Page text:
“If parents’ actions are as capable of harm as they are of good, then the way in which they parent isn’t just important, it’s everything.  Cause it’s their parenting that might one day prove – to the child who endured it – either inspirational or scarring, life-nurturing or life-destroying, the seed of something great that grew, or the end of a life never lived; something they’ll look back on and smile, or something they can’t bear to look back on at all.”

- How to Be a Good Parent…When Parenting is as Easy as 1…2…X+Y(Pi)-Wtf?

“For most parents, this period – the teenage period – is the most difficult period; the one to which they’ll devote the most attention, yet receive the most resistance; the one towards which they’ll sacrifice the most of themselves, yet receive the least praise; where the answers are never easy, and the solutions never clear; where the kids they have tried so hard to make into something they could know and understand will cement the behaviors, and beliefs, and thought-processes by which they will live for years or forever to come.  And they’ll do so resisting them all the while.”

How to Be a Good Parent…When Parenting is as Easy as 1…2…X+Y(Pi)-Wtf?

“One of the largest factors in the discontent and teenage depression of adolescence, is the difference between the teen’s recognition of their own maturity and desired independence, and the complete inability or reluctance of those that care for them to see or allow the same.”

How to Be a Good Parent…When Parenting is as Easy as 1…2…X+Y(Pi)-Wtf?

“The job of a parent is not to protect their son or daughter until they are of legal age to do so themselves.  It’s not to shelter them in the home from all the situations and choices in life that would seem difficult to resist, or problematic to confront.  It’s not their job to make those choices for them at all.  The job of a parent is to raise independent, confident, strong men and women – adults who can survive in their own company, with their own wits and good sense; people who choose right from wrong because they know right from wrong and not because they have been, all their lives, robbed of the experience of the choice.”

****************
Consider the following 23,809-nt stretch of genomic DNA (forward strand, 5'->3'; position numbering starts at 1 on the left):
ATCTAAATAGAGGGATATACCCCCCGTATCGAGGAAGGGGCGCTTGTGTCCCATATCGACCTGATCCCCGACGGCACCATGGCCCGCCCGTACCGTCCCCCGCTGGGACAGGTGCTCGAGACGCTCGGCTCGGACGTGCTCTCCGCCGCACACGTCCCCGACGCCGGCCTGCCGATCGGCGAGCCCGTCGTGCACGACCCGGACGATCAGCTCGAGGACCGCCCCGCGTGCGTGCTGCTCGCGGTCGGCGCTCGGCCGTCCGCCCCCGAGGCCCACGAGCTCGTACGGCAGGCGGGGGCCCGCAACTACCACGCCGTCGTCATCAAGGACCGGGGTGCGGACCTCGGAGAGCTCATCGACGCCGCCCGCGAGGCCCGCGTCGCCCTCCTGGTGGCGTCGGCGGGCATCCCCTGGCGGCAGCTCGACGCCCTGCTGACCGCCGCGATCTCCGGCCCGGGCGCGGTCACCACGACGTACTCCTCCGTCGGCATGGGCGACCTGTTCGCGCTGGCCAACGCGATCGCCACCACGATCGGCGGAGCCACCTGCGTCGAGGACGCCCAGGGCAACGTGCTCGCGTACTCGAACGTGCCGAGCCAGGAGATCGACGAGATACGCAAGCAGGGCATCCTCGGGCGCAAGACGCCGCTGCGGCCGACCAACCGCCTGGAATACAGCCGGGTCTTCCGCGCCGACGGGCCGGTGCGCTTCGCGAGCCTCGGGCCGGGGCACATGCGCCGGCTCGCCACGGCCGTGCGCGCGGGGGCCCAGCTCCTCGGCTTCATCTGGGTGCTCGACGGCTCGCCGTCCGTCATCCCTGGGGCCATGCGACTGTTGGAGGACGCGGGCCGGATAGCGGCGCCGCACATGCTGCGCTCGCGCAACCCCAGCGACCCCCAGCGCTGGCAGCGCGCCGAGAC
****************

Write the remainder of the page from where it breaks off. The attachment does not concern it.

How to Be a Good Parent…When Parenting is as Easy as 1…2…X+Y(Pi)-Wtf?

“When the sole goal of a parent  is to protect their child rather than educate them, to shield them rather than strengthen them, to withhold from them all experience, and failures, and heartbreaks until whatever arbitrary age they believe to be old enough, or ready enough, they will find that when they come of that age, they are ill prepared to care for anything at all.  They’re ill prepared to care for themselves.”

How to Be a Good Parent…When Parenting is as Easy as 1…2…X+Y(Pi)-Wtf?

“One cannot shelter teens and expect them to mature.  They cannot treat them as children and expect them to act as adults.  They cannot hide them at home till the storm and rocky waters of adolescence have passed, and yet expect them to weather the storms themselves when at last they venture from shore.”

How to Be a Good Parent…When Parenting is as Easy as 1…2…X+Y(Pi)-Wtf?

“And when their parents are gone (as they must be eventually) – when the anchor that once secured them is pulled, and the tether their parents think protects them is broken – when that day comes – the kid who was raised on respect rather than fear will have the experience of a sailor who has spent days far from shore and the wisdom of one who’s navigated the seas themselves; rather than the horrible realization – now alone and on their own – of the crippling handicap of a life spent on the safety and comfort of the beach.”

How to Be a Good Parent…When Parenting is as Easy as 1…2…X+Y(Pi)-Wtf?